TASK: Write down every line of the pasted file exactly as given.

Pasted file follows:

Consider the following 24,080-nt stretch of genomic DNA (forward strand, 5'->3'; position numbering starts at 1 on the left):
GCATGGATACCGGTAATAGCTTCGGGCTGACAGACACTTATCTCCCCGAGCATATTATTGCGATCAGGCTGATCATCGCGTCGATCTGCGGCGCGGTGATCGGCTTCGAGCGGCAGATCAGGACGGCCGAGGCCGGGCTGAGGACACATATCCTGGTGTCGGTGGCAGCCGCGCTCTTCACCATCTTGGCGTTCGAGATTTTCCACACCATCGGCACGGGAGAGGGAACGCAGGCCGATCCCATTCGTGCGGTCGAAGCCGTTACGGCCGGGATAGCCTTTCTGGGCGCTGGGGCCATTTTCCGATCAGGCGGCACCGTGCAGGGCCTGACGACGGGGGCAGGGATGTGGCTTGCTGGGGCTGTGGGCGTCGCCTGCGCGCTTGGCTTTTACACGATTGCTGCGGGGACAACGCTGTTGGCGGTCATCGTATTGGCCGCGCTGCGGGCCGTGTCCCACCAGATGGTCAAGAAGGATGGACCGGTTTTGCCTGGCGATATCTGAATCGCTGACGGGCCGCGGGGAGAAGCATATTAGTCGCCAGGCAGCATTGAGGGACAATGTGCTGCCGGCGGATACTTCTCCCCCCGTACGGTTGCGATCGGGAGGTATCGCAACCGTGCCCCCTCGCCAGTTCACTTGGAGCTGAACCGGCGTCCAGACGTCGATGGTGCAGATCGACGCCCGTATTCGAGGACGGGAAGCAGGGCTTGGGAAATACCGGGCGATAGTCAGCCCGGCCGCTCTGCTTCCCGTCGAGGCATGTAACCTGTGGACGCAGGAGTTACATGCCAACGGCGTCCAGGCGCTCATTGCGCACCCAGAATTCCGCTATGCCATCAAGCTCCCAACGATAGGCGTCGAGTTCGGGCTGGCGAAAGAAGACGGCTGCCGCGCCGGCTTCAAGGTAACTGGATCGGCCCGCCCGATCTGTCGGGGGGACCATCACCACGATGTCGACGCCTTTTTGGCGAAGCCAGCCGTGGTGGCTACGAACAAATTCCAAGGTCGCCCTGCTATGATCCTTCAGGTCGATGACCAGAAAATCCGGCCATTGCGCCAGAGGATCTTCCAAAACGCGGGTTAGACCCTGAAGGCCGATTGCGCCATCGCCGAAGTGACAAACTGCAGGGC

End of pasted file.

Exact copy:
Consider the following 24,080-nt stretch of genomic DNA (forward strand, 5'->3'; position numbering starts at 1 on the left):
GCATGGATACCGGTAATAGCTTCGGGCTGACAGACACTTATCTCCCCGAGCATATTATTGCGATCAGGCTGATCATCGCGTCGATCTGCGGCGCGGTGATCGGCTTCGAGCGGCAGATCAGGACGGCCGAGGCCGGGCTGAGGACACATATCCTGGTGTCGGTGGCAGCCGCGCTCTTCACCATCTTGGCGTTCGAGATTTTCCACACCATCGGCACGGGAGAGGGAACGCAGGCCGATCCCATTCGTGCGGTCGAAGCCGTTACGGCCGGGATAGCCTTTCTGGGCGCTGGGGCCATTTTCCGATCAGGCGGCACCGTGCAGGGCCTGACGACGGGGGCAGGGATGTGGCTTGCTGGGGCTGTGGGCGTCGCCTGCGCGCTTGGCTTTTACACGATTGCTGCGGGGACAACGCTGTTGGCGGTCATCGTATTGGCCGCGCTGCGGGCCGTGTCCCACCAGATGGTCAAGAAGGATGGACCGGTTTTGCCTGGCGATATCTGAATCGCTGACGGGCCGCGGGGAGAAGCATATTAGTCGCCAGGCAGCATTGAGGGACAATGTGCTGCCGGCGGATACTTCTCCCCCCGTACGGTTGCGATCGGGAGGTATCGCAACCGTGCCCCCTCGCCAGTTCACTTGGAGCTGAACCGGCGTCCAGACGTCGATGGTGCAGATCGACGCCCGTATTCGAGGACGGGAAGCAGGGCTTGGGAAATACCGGGCGATAGTCAGCCCGGCCGCTCTGCTTCCCGTCGAGGCATGTAACCTGTGGACGCAGGAGTTACATGCCAACGGCGTCCAGGCGCTCATTGCGCACCCAGAATTCCGCTATGCCATCAAGCTCCCAACGATAGGCGTCGAGTTCGGGCTGGCGAAAGAAGACGGCTGCCGCGCCGGCTTCAAGGTAACTGGATCGGCCCGCCCGATCTGTCGGGGGGACCATCACCACGATGTCGACGCCTTTTTGGCGAAGCCAGCCGTGGTGGCTACGAACAAATTCCAAGGTCGCCCTGCTATGATCCTTCAGGTCGATGACCAGAAAATCCGGCCATTGCGCCAGAGGATCTTCCAAAACGCGGGTTAGACCCTGAAGGCCGATTGCGCCATCGCCGAAGTGACAAACTGCAGGGC